This article originally appeared in Food Manufacturing's November/December 2014 print issue.
The Food Manufacturing Brainstorm features industry experts sharing their perspectives on issues critical to the overall food industry marketplace.
In this issue, we ask: What plant cleanliness techniques and best practices can food manufacturers employ to improve food safety in their facilities?
Plant sanitation is one of the foundational elements of a good food safety program for manufacturers. Although best practices are more an accretion of small details rather than one sweeping gesture, each one is critical. For example, and as the quotation goes, there’s a time for everything; and plant cleanliness is no exception. Again and again we’ve seen food manufacturers treat sanitization as a dreaded midnight-to-three-a.m. activity, using the night shift. These usually are less experienced workers who have had less exposure to in-depth training, and often turn over at a higher rate. How much more effective and efficient it is to perform these duties at midday, when more experienced workers are available and moreover, the process can be supervised. We also believe that the practice of cleaning and sanitizing equipment in place, whenever possible, makes a big difference.
Another one of those small but key accretive factors is that the equipment should be designed for cleaning ease and user-friendliness. At one of our large food manufacturing clients, we’ve seen great improvement in sanitation efficiency simply by designing out sharp corners from chutes – sharp corners are harder to clean out. Sometimes it’s necessary to swap out a smaller piece of the machinery, taking it away to clean and replace it with a sanitized piece, but in general, going back to the drawing board and rethinking equipment with ease-of-cleaning in mind, benefits the cause from the get-go.
Of late, there has been much more focus on food allergens, as well as organic and non-GMO accommodations in manufacturing processes, as these require a standard of cleanliness not previously called-for. This puts considerable pressure on older facilities. It has therefore become an increasingly wise practice to use a six sigma microbiology approach to ensure both that standards for organic and non-GMO are met, and that microbes aren’t proliferating. To that end, it’s possible to design processes that make the end product a lot less subject to residuals, as we have seen, in one example of a company making wedge-shaped hash browns for a large fast food chain.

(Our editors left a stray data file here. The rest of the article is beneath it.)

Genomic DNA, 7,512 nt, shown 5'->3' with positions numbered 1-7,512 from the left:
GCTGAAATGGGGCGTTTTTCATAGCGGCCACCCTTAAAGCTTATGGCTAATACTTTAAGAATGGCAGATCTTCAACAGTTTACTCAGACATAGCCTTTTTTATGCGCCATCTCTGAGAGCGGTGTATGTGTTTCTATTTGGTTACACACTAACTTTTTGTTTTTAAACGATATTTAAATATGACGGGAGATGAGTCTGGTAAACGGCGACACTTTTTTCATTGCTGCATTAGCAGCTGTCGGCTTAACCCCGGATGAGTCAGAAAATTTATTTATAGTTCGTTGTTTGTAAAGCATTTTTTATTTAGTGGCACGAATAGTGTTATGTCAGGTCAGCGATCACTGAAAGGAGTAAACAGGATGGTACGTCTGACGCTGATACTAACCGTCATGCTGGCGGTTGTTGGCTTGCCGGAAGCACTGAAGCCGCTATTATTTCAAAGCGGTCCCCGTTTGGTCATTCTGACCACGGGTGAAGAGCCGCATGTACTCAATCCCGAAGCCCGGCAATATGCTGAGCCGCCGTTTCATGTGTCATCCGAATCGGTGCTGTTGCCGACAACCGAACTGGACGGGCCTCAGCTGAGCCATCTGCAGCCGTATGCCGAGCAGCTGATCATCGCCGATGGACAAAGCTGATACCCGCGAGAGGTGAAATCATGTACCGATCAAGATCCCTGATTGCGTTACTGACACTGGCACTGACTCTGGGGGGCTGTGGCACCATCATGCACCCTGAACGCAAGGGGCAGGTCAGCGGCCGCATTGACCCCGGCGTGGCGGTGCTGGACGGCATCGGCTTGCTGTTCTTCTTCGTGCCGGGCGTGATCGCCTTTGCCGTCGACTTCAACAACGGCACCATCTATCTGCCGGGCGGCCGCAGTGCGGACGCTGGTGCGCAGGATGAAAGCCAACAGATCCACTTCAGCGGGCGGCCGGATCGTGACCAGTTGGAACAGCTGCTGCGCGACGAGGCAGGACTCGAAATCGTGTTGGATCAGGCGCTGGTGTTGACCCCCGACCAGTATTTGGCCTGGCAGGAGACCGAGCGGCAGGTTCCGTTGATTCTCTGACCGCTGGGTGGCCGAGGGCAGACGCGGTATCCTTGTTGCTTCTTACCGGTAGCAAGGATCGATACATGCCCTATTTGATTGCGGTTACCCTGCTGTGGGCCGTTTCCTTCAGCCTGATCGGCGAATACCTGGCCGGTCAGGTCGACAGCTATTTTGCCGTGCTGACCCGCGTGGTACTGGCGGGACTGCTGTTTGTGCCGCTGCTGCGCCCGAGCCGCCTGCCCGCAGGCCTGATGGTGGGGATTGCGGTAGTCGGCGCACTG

Similarly, controlling moisture using a six sigma approach decreases the opportunities for bacteria to grow. In some operations, reducing variation in moisture can also open up the prospect of increasing yields, giving the manufacturer a safer product at a lower cost. We’ve even seen bugs trapped within coated paper in some packing materials. And so packaging can be made a lot safer by removing enough water at the freezing point, and ensuring the integrity of the package’s seal.
In our view, plant cleanliness can be a factor in greater profitability through a reduction in brand risk in overall material yields — especially when paired with improved process control. As noted, food safety, quality and consistency, as well as downstream packaging, can go a long way toward improving yields, too. Good sanitation practices lie at the root of food safety, good business, and happy and healthy customers.
David Beal, Senior Management Consultant, TBM Consulting Group